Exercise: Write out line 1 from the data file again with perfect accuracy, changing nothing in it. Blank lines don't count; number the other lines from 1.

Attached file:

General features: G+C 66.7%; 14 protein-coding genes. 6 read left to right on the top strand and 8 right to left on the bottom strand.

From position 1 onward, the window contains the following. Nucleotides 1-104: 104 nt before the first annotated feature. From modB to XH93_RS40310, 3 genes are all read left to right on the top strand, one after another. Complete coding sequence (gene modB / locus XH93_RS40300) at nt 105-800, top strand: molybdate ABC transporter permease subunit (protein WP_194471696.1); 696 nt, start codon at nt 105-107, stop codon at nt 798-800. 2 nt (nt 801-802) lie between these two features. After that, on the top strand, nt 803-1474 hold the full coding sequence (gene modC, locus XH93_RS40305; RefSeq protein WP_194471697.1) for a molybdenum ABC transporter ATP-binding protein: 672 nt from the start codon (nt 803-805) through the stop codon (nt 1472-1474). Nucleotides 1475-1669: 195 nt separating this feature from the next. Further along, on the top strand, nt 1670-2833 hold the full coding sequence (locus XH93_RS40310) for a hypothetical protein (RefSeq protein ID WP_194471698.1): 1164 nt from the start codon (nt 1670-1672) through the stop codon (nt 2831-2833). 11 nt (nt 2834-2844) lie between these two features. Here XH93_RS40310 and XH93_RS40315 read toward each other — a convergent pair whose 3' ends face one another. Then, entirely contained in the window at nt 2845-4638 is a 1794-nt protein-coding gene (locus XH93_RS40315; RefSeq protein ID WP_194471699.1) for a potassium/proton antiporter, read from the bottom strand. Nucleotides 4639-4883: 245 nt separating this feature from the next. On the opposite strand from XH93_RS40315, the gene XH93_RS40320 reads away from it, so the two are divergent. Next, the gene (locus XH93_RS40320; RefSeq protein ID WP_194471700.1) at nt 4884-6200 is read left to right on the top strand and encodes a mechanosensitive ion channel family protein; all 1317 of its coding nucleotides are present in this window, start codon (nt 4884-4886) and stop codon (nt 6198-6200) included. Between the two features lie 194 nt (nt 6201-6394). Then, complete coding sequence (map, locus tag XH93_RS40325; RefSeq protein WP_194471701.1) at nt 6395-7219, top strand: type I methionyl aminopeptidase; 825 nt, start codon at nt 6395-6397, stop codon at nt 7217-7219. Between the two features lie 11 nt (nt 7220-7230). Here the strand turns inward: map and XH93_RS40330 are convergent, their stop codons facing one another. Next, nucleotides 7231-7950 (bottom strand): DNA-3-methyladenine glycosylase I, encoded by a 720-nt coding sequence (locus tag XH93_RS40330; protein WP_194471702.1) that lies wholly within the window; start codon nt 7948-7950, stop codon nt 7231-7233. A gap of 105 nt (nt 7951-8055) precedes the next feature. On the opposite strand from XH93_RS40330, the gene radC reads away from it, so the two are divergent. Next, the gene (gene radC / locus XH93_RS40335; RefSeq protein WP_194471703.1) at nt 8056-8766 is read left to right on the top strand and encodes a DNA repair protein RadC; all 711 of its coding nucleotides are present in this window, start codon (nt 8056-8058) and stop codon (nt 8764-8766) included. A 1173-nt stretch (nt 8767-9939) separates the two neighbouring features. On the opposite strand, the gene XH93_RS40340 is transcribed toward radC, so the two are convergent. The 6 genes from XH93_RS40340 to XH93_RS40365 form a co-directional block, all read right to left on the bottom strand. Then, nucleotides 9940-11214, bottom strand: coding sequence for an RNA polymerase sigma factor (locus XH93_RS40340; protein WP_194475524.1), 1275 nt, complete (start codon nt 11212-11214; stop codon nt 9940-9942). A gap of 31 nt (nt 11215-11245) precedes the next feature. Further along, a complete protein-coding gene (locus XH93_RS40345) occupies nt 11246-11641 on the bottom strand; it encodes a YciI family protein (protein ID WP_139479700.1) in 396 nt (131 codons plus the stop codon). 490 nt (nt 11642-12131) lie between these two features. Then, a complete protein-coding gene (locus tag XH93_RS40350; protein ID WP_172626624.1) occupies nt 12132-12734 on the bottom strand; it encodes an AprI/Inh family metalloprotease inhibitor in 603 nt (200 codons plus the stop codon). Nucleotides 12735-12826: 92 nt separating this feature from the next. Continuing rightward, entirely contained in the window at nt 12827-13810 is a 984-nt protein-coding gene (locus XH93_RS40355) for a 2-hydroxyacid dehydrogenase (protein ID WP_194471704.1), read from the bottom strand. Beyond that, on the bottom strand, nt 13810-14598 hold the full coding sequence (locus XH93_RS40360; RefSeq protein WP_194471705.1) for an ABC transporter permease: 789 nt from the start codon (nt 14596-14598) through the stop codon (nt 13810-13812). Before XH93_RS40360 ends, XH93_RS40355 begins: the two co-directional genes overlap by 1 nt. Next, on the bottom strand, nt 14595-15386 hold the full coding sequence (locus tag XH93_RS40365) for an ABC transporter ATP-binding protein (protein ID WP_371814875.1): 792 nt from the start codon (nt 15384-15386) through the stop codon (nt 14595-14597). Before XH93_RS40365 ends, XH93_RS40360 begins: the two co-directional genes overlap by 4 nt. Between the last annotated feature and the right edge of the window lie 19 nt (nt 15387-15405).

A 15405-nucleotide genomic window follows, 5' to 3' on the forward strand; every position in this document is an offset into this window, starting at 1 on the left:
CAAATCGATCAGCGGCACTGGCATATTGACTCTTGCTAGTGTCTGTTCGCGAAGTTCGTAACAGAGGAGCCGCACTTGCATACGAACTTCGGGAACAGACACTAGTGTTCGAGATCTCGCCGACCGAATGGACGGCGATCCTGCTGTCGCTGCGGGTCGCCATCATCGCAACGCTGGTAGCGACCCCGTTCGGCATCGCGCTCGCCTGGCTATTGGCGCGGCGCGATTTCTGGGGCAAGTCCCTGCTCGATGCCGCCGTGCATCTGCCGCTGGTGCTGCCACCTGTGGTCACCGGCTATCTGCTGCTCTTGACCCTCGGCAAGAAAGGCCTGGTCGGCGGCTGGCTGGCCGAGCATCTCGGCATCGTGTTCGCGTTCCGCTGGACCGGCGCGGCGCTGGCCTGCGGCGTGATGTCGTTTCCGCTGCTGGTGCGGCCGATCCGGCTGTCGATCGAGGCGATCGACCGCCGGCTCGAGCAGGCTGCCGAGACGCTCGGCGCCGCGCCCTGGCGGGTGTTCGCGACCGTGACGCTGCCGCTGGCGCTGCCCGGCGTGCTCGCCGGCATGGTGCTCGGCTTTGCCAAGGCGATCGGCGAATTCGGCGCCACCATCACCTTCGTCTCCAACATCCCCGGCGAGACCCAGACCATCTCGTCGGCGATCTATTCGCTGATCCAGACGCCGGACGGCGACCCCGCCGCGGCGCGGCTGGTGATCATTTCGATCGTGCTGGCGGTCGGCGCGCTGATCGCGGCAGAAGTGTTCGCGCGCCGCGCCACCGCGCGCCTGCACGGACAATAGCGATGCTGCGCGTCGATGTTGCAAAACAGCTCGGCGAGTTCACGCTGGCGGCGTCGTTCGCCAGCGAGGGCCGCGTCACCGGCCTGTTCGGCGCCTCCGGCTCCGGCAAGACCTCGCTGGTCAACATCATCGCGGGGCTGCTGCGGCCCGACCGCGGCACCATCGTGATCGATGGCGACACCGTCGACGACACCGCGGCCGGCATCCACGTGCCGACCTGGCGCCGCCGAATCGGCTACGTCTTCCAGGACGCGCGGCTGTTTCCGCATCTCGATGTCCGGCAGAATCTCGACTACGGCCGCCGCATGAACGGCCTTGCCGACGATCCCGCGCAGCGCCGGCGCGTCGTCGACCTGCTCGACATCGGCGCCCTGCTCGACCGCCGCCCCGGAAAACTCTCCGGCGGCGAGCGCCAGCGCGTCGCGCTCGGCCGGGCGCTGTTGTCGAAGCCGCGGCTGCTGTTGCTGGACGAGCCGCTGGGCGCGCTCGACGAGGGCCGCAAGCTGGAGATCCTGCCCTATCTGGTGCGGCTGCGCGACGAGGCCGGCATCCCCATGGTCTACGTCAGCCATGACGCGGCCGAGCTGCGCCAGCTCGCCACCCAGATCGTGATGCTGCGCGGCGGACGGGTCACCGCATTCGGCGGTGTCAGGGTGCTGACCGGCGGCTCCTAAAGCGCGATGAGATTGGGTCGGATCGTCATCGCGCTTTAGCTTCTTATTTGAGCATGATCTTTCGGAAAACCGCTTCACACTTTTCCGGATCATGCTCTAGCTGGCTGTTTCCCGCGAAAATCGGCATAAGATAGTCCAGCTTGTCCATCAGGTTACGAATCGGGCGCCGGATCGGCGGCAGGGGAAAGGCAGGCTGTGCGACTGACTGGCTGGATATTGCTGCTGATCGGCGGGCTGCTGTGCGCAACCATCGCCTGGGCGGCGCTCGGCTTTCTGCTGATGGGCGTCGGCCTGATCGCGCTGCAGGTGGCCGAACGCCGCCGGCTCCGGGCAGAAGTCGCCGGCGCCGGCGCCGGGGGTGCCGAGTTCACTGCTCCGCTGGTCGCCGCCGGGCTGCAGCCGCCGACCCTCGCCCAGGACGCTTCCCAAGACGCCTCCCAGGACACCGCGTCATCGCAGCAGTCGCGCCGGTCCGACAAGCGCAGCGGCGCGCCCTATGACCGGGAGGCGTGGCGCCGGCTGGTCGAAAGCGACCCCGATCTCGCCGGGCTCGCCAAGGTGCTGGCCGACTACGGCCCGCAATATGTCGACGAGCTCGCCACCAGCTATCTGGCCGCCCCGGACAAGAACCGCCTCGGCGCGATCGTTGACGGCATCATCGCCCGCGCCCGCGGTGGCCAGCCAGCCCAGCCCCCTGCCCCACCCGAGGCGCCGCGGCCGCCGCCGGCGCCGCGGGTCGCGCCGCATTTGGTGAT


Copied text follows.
General features: G+C 66.7%; 14 protein-coding genes. 6 read left to right on the top strand and 8 right to left on the bottom strand.